What should Seinfeld fans be excited about?

Each of us has chosen an episode that we’re going to talk about. Our so-called favorite episode. And that will be fun because it gives us an opportunity to watch the episodes again and then talk about little behind-the-scenes stuff that maybe you’ve never heard before. That’s what we’re going to do, in addition to having a raffle of some fun Seinfeld-y items. I think it will be a gas. It will certainly be fun to do because I love hanging out and reminiscing with my buddies and that’s what this is going to be.

How hard was it to pick your favorite episode?

It was impossible for me to pick mine. I spent all day yesterday just sitting in front of my television watching back-to-back Seinfeld episodes, which I don’t think I’ve done since it went off the air. You know how sometimes you get lost in a photo album from days gone by? It was kind of like that.

Do you think anyone will pick the series finale as their episode to talk about?

I suspect not. (Laughs.)

This event was already in the works when Trump’s dancing went viral, and that was basically an ad for this reunion. Your tweet about it went viral. When you first saw it, how did you react — were you horrified, or laughing?

Nothing he does makes me laugh anymore. I was completely flabbergasted at what a fool he looked like. I don’t know how else to say it. It was like, how could he allow himself, or how could anyone allow him, to move like that? And that’s the least of our problems. I suppose I would feel differently if he was a great leader and was incredibly on top of our democracy, and was respectful of the rule of law and was a good man — then perhaps I would find the dance much more charming than I did when I watched it!

Since that’s one of my favorite episodes, can you share how you perfected Elaine’s dance moves back then?

I remember getting the script the day before the table read and I thought, "Oh, God. Now what am I going to do?" And I stood in front of the mirror and tried to find really unattractive body movements. As I recall, I came up with two ideas and I remember going to my mom, who was visiting at the time, and my husband and asking, “Which one of these looks worse?” And they voted for the one that ultimately made it into the show. There’s music, of course, playing when I was dancing [in the episode, "The Little Kicks"], but when we actually shot it we couldn’t play any music. It was impossible to do those movements if music was playing because you would ultimately move to the beat, so putting the music in afterwards would really help enhance the horribleness of it all.

Can you break the dance out on command?

I can definitely break it out. But I definitely won’t break it out.

If Elaine was sitting around the table with Jerry Seinfeld, George (Alexander) and Kramer (Michael Richards) today, what do you think they would have to say about the election?

Well, you know they were very self-obsessed people. This is a good question. I’d like to think that Elaine would be pretty left-wing [today]. She was left-wing, I’m certain of it. But I’m sure she would be anti-Trump. I don’t know about the other characters. One thing’s for sure, they’d still be miserable, no matter who was in office. It was a miserable group of people and under all circumstances, they’re miserable. They’re destined for misery.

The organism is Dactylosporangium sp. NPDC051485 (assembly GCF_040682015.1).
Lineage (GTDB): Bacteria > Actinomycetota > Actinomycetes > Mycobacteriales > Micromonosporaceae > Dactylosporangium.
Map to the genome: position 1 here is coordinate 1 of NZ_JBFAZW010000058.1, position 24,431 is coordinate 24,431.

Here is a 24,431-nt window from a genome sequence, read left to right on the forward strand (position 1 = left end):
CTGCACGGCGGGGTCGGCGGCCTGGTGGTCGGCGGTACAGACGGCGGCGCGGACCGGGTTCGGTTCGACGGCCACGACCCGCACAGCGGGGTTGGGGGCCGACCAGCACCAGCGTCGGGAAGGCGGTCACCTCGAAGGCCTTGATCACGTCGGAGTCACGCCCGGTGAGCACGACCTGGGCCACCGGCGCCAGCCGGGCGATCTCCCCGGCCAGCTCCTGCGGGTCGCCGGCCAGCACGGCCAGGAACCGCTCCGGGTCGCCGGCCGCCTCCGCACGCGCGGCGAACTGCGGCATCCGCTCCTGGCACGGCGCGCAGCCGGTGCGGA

But you do see Elaine as being a vote for Democratic nominee Joe Biden?

Yeah. That’s what I’m going to say.

What are the chances of everyone on the cast getting back together for another reunion or revival?

Well, we did that already on Curb Your Enthusiasm (pictured below). We did what I thought was a pretty clever reunion of sorts, like an anti-reunion reunion on Curb. And I think that’s sort of been done.

David Mandel recently said that he feels like, after two years off the air, Veep seems to be more relevant and popular than ever.

I do, too.

Does that make you miss Veep, or does it make you even happier that you ended it when you did?

I miss Veep tremendously. I don’t even know if we were making Veep right now how we could compete. And as I’ve said before, right now with all of his, just everything about him, it’s a better episode of our show except to say that it’s not even remotely funny because lives are being lost. We’re in the middle of a pandemic. Point being: We can’t compete with that. If we were lucky enough to get a Biden win, maybe all of a sudden Veep becomes a tenable situation because it’s a more extreme situation. But, we’ll see. We’ll see.

What is your optimistic scenario for what happens on Election Day?

I am optimistic that voter turnout, as it has been thus far, is going to be record-breaking and that people have come to their senses and are going to kick that guy out of office and get a true leader in office and right this ship. I do believe our democracy is on the line. I believe we’re going to win the Senate. I believe we’re going to win the White House. And then, we’ve got a ton of work to do! It’s not like it’s all of a sudden going to be perfect. That's when the real work begins. But I trust Joe Biden and Kamala Harris to get the real work done. Believe me, they’re going to need help. But these are intelligent, thoughtful, kind adults who have respect for the rule of law, and I yearn for that day, and I think it’s around the corner.

Do you have any other special events or initiatives tied to Nov. 3?

I’m doing a lot of work for down-ballot candidates across the country, and I’ll be doing that between now and Election Day and also getting the messaging out about voting in particular. Each state has various rules that one must abide by, and we need to make sure that everybody is doing exactly that and that nobody feels disenfranchised; that their vote counts. I’m trying to get that message out, too. Because if you feel like your vote doesn’t count, then you are obviously less likely to vote. The more that it’s understood that your vote actually makes a difference, I think the better it is for democracy.

This interview has been edited for length and clarity.